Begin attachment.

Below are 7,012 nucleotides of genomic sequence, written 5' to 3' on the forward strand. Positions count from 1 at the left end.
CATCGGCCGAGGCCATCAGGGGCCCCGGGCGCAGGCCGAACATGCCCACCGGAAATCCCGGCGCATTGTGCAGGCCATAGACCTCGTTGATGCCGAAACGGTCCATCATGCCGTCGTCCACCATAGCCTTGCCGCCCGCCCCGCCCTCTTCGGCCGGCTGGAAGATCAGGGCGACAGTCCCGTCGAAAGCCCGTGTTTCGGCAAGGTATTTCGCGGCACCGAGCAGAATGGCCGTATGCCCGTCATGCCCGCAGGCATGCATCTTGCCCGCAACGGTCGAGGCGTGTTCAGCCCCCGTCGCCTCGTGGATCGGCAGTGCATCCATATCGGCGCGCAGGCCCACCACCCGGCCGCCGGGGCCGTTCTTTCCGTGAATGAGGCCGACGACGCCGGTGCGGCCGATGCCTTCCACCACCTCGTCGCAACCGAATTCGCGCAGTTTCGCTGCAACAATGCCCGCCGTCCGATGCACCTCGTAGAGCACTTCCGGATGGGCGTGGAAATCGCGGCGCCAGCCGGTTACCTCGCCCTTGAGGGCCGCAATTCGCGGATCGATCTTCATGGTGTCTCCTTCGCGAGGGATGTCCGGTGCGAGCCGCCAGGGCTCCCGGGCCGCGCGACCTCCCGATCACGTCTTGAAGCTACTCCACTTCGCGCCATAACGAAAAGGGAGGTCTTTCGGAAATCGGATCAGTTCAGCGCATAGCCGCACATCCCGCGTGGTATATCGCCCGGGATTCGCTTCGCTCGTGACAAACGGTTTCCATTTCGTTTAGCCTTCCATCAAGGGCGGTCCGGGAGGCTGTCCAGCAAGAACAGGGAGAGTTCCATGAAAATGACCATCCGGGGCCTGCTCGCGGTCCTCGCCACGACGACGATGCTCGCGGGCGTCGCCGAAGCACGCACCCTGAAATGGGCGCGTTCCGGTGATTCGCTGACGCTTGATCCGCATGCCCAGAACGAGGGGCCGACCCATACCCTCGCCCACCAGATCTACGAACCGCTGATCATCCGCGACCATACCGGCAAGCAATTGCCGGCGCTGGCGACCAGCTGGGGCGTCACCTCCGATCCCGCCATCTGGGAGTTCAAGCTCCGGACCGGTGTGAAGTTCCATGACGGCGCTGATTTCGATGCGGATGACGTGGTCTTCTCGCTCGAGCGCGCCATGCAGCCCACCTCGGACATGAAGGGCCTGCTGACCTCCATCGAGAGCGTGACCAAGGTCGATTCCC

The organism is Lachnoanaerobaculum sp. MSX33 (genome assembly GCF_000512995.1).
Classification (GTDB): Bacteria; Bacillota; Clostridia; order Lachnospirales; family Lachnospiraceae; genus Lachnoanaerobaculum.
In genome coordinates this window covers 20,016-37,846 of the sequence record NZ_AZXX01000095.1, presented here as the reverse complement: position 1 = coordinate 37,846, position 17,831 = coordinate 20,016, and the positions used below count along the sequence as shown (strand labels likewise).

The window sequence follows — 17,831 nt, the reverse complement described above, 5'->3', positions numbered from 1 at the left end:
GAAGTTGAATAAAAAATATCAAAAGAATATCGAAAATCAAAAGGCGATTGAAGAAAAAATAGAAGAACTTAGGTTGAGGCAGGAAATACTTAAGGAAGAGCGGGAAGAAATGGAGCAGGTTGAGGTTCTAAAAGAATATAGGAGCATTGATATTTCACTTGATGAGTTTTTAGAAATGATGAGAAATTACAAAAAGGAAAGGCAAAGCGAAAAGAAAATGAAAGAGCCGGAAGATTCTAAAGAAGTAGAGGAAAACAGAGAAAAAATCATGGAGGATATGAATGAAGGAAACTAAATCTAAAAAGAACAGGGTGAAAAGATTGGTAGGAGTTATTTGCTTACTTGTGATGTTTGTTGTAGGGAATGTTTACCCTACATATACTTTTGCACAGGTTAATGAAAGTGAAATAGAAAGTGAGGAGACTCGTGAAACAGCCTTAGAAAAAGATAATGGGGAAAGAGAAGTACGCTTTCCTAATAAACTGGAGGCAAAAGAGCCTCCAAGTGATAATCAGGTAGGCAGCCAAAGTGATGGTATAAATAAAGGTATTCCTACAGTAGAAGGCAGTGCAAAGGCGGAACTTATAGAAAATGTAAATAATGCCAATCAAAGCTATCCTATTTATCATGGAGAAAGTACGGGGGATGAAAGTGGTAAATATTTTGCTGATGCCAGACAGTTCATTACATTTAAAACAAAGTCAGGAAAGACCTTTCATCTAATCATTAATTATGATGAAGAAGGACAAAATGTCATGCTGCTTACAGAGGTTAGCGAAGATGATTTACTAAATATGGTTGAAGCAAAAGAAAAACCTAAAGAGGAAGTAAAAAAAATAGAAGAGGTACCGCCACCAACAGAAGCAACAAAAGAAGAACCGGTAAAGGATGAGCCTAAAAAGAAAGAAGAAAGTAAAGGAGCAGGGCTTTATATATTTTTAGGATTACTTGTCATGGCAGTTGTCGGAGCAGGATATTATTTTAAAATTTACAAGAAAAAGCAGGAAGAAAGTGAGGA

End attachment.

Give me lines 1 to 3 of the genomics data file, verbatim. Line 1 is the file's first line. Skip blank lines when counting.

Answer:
Below are 7,012 nucleotides of genomic sequence, written 5' to 3' on the forward strand. Positions count from 1 at the left end.
CATCGGCCGAGGCCATCAGGGGCCCCGGGCGCAGGCCGAACATGCCCACCGGAAATCCCGGCGCATTGTGCAGGCCATAGACCTCGTTGATGCCGAAACGGTCCATCATGCCGTCGTCCACCATAGCCTTGCCGCCCGCCCCGCCCTCTTCGGCCGGCTGGAAGATCAGGGCGACAGTCCCGTCGAAAGCCCGTGTTTCGGCAAGGTATTTCGCGGCACCGAGCAGAATGGCCGTATGCCCGTCATGCCCGCAGGCATGCATCTTGCCCGCAACGGTCGAGGCGTGTTCAGCCCCCGTCGCCTCGTGGATCGGCAGTGCATCCATATCGGCGCGCAGGCCCACCACCCGGCCGCCGGGGCCGTTCTTTCCGTGAATGAGGCCGACGACGCCGGTGCGGCCGATGCCTTCCACCACCTCGTCGCAACCGAATTCGCGCAGTTTCGCTGCAACAATGCCCGCCGTCCGATGCACCTCGTAGAGCACTTCCGGATGGGCGTGGAAATCGCGGCGCCAGCCGGTTACCTCGCCCTTGAGGGCCGCAATTCGCGGATCGATCTTCATGGTGTCTCCTTCGCGAGGGATGTCCGGTGCGAGCCGCCAGGGCTCCCGGGCCGCGCGACCTCCCGATCACGTCTTGAAGCTACTCCACTTCGCGCCATAACGAAAAGGGAGGTCTTTCGGAAATCGGATCAGTTCAGCGCATAGCCGCACATCCCGCGTGGTATATCGCCCGGGATTCGCTTCGCTCGTGACAAACGGTTTCCATTTCGTTTAGCCTTCCATCAAGGGCGGTCCGGGAGGCTGTCCAGCAAGAACAGGGAGAGTTCCATGAAAATGACCATCCGGGGCCTGCTCGCGGTCCTCGCCACGACGACGATGCTCGCGGGCGTCGCCGAAGCACGCACCCTGAAATGGGCGCGTTCCGGTGATTCGCTGACGCTTGATCCGCATGCCCAGAACGAGGGGCCGACCCATACCCTCGCCCACCAGATCTACGAACCGCTGATCATCCGCGACCATACCGGCAAGCAATTGCCGGCGCTGGCGACCAGCTGGGGCGTCACCTCCGATCCCGCCATCTGGGAGTTCAAGCTCCGGACCGGTGTGAAGTTCCATGACGGCGCTGATTTCGATGCGGATGACGTGGTCTTCTCGCTCGAGCGCGCCATGCAGCCCACCTCGGACATGAAGGGCCTGCTGACCTCCATCGAGAGCGTGACCAAGGTCGATTCCC

The organism is Lachnoanaerobaculum sp. MSX33 (genome assembly GCF_000512995.1).